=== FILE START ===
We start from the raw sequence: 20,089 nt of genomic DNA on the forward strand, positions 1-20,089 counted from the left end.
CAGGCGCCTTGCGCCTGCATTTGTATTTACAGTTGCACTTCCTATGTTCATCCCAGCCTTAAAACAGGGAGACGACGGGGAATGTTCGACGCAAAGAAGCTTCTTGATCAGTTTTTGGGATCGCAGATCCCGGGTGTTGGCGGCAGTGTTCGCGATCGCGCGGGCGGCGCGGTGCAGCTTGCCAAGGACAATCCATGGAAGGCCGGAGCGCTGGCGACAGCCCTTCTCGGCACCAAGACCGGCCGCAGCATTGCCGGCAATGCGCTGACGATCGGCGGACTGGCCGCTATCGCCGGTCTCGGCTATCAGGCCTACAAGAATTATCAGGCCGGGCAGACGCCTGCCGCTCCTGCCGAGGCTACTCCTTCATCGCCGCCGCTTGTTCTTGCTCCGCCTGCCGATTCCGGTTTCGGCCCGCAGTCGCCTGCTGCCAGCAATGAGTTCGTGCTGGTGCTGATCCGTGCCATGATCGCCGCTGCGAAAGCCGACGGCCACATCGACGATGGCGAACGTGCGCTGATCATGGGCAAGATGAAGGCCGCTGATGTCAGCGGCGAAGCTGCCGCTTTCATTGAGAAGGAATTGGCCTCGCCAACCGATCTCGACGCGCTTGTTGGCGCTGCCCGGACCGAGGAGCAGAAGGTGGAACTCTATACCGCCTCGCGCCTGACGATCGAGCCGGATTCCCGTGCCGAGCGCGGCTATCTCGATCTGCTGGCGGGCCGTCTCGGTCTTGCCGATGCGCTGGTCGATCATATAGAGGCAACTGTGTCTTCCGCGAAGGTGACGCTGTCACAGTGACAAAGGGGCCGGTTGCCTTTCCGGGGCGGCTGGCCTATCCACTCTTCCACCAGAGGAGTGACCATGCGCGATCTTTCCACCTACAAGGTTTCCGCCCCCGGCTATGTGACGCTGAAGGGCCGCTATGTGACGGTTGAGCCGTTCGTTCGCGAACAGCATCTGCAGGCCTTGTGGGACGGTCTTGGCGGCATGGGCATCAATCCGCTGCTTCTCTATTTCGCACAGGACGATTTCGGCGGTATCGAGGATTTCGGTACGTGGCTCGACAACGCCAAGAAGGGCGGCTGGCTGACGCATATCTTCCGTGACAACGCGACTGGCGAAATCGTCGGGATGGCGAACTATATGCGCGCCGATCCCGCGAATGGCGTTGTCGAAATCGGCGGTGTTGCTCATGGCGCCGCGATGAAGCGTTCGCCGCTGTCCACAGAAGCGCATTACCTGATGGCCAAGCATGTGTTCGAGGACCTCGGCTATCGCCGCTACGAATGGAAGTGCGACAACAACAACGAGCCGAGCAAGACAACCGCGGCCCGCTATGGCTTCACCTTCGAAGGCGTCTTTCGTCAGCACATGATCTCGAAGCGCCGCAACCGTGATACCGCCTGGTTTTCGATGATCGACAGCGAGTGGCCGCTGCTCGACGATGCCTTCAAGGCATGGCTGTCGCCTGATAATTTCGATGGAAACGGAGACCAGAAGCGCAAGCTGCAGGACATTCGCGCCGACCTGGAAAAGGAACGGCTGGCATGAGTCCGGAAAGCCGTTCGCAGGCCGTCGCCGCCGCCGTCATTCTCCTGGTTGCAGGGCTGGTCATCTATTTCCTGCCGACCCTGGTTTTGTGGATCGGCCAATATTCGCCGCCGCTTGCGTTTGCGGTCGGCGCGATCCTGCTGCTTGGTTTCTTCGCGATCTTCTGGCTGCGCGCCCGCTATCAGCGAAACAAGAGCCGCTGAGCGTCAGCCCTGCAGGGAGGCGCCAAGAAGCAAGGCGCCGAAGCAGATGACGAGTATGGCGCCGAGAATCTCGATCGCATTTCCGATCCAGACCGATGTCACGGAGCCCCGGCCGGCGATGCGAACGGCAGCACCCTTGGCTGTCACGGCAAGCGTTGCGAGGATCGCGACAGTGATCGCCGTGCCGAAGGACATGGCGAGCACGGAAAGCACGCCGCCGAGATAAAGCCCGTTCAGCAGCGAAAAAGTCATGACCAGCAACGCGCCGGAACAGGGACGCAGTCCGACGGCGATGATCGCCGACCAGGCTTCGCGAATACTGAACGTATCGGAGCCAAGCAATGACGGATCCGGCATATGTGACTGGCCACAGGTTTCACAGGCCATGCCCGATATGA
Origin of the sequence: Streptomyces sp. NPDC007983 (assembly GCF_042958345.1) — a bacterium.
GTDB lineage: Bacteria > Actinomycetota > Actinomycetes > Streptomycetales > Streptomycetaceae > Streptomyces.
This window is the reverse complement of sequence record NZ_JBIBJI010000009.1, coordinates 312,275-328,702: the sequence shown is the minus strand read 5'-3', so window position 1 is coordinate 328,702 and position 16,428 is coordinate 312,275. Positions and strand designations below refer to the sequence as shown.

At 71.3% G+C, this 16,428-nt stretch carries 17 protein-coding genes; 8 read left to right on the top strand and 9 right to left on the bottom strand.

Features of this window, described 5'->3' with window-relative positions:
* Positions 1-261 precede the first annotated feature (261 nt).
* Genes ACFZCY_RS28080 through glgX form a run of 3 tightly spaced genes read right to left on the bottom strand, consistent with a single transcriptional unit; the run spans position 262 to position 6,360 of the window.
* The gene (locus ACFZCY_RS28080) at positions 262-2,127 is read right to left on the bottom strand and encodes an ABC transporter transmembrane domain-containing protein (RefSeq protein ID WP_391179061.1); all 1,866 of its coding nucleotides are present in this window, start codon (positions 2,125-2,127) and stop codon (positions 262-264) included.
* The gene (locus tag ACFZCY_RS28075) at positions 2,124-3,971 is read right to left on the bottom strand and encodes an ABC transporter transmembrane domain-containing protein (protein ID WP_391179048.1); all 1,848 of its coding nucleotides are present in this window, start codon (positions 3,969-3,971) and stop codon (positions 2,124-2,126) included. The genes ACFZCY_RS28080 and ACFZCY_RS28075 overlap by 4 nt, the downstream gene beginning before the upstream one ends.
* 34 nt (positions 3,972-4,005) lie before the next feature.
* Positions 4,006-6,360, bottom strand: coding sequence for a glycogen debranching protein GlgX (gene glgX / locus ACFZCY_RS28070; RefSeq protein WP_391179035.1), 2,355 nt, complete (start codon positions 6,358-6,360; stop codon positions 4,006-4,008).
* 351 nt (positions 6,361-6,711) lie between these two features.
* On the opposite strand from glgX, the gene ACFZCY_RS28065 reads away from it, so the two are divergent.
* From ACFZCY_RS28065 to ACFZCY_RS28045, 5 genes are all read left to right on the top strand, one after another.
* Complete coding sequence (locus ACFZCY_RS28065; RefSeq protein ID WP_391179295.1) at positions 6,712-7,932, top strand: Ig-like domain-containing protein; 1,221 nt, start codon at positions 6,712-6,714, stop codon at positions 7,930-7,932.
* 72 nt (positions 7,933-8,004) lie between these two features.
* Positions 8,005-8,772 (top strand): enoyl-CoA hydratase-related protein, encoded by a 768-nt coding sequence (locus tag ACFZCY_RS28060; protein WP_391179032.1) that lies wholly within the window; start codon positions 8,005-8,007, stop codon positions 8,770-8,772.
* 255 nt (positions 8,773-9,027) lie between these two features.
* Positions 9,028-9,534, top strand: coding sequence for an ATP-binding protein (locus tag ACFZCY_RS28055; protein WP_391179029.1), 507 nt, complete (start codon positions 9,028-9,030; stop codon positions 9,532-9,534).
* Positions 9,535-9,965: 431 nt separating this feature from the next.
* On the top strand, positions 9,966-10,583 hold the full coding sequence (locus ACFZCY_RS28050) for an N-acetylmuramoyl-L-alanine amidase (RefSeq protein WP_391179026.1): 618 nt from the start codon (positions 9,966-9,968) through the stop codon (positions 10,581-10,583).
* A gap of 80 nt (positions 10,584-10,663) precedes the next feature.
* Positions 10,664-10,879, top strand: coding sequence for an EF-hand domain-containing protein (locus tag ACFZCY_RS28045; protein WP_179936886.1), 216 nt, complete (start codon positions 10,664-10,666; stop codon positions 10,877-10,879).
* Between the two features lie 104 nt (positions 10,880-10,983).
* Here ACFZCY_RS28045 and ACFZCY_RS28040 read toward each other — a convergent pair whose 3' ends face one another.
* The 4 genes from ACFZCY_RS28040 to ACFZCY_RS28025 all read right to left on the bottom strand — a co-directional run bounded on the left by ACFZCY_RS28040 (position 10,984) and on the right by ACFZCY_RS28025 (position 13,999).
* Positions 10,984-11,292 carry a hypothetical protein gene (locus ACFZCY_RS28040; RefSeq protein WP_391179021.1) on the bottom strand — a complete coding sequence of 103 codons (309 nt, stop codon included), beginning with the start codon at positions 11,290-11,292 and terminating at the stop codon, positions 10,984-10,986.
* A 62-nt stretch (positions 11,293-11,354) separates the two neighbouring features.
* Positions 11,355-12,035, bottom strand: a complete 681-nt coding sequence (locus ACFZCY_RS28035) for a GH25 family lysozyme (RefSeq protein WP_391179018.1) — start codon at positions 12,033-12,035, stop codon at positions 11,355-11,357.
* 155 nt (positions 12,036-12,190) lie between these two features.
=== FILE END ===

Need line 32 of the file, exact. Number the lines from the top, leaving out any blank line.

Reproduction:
* 155 nt (positions 12,036-12,190) lie between these two features.